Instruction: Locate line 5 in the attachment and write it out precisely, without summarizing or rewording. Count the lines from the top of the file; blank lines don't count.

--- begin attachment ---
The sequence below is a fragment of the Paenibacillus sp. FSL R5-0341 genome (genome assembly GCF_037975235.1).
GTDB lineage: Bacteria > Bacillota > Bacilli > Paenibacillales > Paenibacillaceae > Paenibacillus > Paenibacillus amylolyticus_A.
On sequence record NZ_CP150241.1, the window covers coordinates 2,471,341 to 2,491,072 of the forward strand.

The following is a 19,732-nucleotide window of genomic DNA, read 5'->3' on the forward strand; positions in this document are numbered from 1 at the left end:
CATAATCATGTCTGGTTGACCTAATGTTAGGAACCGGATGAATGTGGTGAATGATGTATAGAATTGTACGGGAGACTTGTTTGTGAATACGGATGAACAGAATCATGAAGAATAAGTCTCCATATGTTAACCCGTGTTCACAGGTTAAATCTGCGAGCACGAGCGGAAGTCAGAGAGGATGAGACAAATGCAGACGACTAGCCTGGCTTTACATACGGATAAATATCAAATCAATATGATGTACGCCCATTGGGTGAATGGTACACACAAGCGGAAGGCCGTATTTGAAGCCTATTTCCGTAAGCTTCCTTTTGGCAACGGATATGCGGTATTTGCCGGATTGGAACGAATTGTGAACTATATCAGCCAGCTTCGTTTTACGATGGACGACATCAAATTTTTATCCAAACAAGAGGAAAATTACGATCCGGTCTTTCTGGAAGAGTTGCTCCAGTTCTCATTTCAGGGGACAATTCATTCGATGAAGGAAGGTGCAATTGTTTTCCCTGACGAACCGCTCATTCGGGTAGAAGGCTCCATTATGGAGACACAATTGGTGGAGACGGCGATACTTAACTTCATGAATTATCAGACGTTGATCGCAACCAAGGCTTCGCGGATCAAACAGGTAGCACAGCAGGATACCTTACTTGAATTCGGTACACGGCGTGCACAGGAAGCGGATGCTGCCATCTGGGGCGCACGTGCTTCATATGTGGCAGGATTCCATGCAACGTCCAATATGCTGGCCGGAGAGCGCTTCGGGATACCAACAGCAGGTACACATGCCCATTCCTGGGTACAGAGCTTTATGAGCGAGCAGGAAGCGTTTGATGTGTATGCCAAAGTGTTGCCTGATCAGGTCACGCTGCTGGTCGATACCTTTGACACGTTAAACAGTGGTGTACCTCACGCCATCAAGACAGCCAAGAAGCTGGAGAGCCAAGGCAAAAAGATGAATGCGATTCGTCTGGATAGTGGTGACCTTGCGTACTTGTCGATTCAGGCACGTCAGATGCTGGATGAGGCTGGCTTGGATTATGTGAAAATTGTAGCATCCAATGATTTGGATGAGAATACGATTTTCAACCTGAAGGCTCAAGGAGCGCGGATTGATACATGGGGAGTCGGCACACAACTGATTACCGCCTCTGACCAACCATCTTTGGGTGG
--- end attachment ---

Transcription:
CATAATCATGTCTGGTTGACCTAATGTTAGGAACCGGATGAATGTGGTGAATGATGTATAGAATTGTACGGGAGACTTGTTTGTGAATACGGATGAACAGAATCATGAAGAATAAGTCTCCATATGTTAACCCGTGTTCACAGGTTAAATCTGCGAGCACGAGCGGAAGTCAGAGAGGATGAGACAAATGCAGACGACTAGCCTGGCTTTACATACGGATAAATATCAAATCAATATGATGTACGCCCATTGGGTGAATGGTACACACAAGCGGAAGGCCGTATTTGAAGCCTATTTCCGTAAGCTTCCTTTTGGCAACGGATATGCGGTATTTGCCGGATTGGAACGAATTGTGAACTATATCAGCCAGCTTCGTTTTACGATGGACGACATCAAATTTTTATCCAAACAAGAGGAAAATTACGATCCGGTCTTTCTGGAAGAGTTGCTCCAGTTCTCATTTCAGGGGACAATTCATTCGATGAAGGAAGGTGCAATTGTTTTCCCTGACGAACCGCTCATTCGGGTAGAAGGCTCCATTATGGAGACACAATTGGTGGAGACGGCGATACTTAACTTCATGAATTATCAGACGTTGATCGCAACCAAGGCTTCGCGGATCAAACAGGTAGCACAGCAGGATACCTTACTTGAATTCGGTACACGGCGTGCACAGGAAGCGGATGCTGCCATCTGGGGCGCACGTGCTTCATATGTGGCAGGATTCCATGCAACGTCCAATATGCTGGCCGGAGAGCGCTTCGGGATACCAACAGCAGGTACACATGCCCATTCCTGGGTACAGAGCTTTATGAGCGAGCAGGAAGCGTTTGATGTGTATGCCAAAGTGTTGCCTGATCAGGTCACGCTGCTGGTCGATACCTTTGACACGTTAAACAGTGGTGTACCTCACGCCATCAAGACAGCCAAGAAGCTGGAGAGCCAAGGCAAAAAGATGAATGCGATTCGTCTGGATAGTGGTGACCTTGCGTACTTGTCGATTCAGGCACGTCAGATGCTGGATGAGGCTGGCTTGGATTATGTGAAAATTGTAGCATCCAATGATTTGGATGAGAATACGATTTTCAACCTGAAGGCTCAAGGAGCGCGGATTGATACATGGGGAGTCGGCACACAACTGATTACCGCCTCTGACCAACCATCTTTGGGTGG